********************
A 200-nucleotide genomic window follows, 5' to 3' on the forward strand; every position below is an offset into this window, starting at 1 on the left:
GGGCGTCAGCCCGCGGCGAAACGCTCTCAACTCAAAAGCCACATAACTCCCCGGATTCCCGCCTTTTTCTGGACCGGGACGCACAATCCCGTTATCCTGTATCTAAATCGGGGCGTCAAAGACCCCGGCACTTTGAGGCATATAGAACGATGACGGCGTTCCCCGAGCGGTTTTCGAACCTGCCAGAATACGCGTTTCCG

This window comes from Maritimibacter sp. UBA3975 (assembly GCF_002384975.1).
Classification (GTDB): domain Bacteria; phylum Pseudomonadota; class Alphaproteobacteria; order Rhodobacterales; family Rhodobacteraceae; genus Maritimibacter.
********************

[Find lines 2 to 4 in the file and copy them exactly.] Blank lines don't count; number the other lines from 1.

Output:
GGGCGTCAGCCCGCGGCGAAACGCTCTCAACTCAAAAGCCACATAACTCCCCGGATTCCCGCCTTTTTCTGGACCGGGACGCACAATCCCGTTATCCTGTATCTAAATCGGGGCGTCAAAGACCCCGGCACTTTGAGGCATATAGAACGATGACGGCGTTCCCCGAGCGGTTTTCGAACCTGCCAGAATACGCGTTTCCG

This window comes from Maritimibacter sp. UBA3975 (assembly GCF_002384975.1).
Classification (GTDB): domain Bacteria; phylum Pseudomonadota; class Alphaproteobacteria; order Rhodobacterales; family Rhodobacteraceae; genus Maritimibacter.